Against this historical background the gender balance of the dental profession has changed considerably over the last 30 years, with the percentage of women on the Dentists Register rising from just over 10% in 1968 to a figure approaching 30% today. In addition, nearly all dental schools in the UK have parity of intake between male and female undergraduates. This is a reflection of the legislation that has outlawed discrimination on the grounds of gender, as well as increasing interest in dental careers by women. The latest UCAS data for 1998 show that 51% of admissions to dental schools were female. From this information it might well be assumed that women are now fully integrated into all aspects of dentistry. However, there are a number of problems with this conclusion and a closer examination of this data proves illuminating.

An audit of a number of specialist areas shows that women are under-represented in terms of their growth in both numbers and proportion on the Dentists Register.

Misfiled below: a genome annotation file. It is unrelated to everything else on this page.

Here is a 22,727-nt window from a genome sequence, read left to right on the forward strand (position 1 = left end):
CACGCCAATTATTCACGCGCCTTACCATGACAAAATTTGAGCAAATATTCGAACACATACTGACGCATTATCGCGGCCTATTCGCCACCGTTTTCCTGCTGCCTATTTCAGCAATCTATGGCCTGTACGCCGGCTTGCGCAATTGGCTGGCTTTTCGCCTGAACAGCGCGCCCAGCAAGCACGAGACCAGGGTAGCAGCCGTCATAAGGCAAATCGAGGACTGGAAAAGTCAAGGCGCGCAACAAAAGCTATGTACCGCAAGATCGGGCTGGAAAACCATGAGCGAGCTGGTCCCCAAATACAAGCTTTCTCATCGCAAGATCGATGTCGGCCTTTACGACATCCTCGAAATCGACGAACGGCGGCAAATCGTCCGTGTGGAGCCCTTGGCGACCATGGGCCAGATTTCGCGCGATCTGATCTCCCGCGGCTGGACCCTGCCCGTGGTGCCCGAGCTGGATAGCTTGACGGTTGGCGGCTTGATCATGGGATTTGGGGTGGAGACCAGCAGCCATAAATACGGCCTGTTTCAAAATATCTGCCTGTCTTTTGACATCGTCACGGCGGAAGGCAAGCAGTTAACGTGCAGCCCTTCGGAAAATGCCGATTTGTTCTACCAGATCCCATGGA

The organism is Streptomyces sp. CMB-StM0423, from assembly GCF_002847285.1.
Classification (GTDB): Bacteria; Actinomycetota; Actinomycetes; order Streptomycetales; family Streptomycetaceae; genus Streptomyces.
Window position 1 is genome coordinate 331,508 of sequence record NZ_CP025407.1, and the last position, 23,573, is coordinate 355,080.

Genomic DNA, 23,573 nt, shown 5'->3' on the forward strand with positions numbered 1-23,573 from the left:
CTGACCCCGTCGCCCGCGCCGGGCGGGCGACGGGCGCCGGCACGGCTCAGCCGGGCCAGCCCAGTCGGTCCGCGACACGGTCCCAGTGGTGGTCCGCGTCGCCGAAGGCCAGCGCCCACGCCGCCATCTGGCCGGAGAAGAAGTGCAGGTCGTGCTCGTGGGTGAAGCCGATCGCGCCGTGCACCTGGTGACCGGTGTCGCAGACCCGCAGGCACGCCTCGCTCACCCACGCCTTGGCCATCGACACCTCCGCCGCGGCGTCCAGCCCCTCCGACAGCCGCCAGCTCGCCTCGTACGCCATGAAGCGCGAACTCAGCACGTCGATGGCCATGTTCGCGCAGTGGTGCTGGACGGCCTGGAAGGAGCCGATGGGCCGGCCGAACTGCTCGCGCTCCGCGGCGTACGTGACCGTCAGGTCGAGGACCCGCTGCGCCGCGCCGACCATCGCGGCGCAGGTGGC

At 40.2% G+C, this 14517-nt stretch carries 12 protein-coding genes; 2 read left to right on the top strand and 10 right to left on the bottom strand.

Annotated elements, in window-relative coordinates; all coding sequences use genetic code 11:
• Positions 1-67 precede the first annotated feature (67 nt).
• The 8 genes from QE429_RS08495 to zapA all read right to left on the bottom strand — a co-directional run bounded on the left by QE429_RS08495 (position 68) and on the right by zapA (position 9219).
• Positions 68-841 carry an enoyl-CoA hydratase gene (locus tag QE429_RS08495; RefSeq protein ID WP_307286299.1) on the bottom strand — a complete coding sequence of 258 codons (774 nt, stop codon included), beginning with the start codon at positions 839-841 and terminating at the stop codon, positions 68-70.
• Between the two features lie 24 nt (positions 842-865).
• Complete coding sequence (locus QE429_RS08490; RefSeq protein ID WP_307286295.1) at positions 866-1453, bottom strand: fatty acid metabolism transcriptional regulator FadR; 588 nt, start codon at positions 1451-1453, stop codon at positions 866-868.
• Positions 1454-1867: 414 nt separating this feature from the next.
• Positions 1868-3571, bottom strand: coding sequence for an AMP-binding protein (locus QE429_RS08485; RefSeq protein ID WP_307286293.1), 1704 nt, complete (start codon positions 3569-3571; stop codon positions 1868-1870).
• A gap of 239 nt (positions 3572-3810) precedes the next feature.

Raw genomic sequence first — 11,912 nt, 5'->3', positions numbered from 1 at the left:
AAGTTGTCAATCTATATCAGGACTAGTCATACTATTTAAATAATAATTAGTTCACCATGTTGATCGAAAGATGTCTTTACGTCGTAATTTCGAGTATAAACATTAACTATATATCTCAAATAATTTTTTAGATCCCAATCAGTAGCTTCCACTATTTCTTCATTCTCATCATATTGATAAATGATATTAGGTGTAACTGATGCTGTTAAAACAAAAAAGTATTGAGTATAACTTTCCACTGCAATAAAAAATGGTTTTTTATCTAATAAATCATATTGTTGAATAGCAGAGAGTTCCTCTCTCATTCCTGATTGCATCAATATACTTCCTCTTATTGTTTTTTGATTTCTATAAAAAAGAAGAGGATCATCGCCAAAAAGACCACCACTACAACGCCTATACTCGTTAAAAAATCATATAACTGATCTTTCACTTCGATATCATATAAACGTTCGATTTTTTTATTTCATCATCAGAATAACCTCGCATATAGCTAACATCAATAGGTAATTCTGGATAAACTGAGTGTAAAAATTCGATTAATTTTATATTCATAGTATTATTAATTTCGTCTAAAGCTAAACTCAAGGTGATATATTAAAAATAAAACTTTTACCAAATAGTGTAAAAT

An audit of a number of specialist areas shows that women are under- represented in terms of their growth in both numbers and proportion on the Dentists Register. For example, in the United Kingdom less than 2% of oral and maxillo-facial surgeons and less than 10% of consultant restorative dentists are women. In addition, dentists in training grades show up to 50% fewer women than might be expected based on the overall gender balance of dentists.

The latest figures from the GDC specialist list also seem to offer little reassurance in all but a few of the specialist areas. The lists for dental public health and paediatric dentistry have a reasonable proportion of women dentists at 31% and 42%. The other lists show fewer women than might be expected: orthodontics (21%), endodontics (12%), oral surgery (5%), periodontics (24%), prosthodontics (10%), restorative dentistry (14%) and surgical dentistry (18%).

While we appreciate that these lists are in their infancy they certainly give no cause for complacency. The Community Dental Service, at least superficially, appears to have a healthy balance of women who make up over 60% of the dental staff, yet among community dentists who have been promoted only around 30% are women.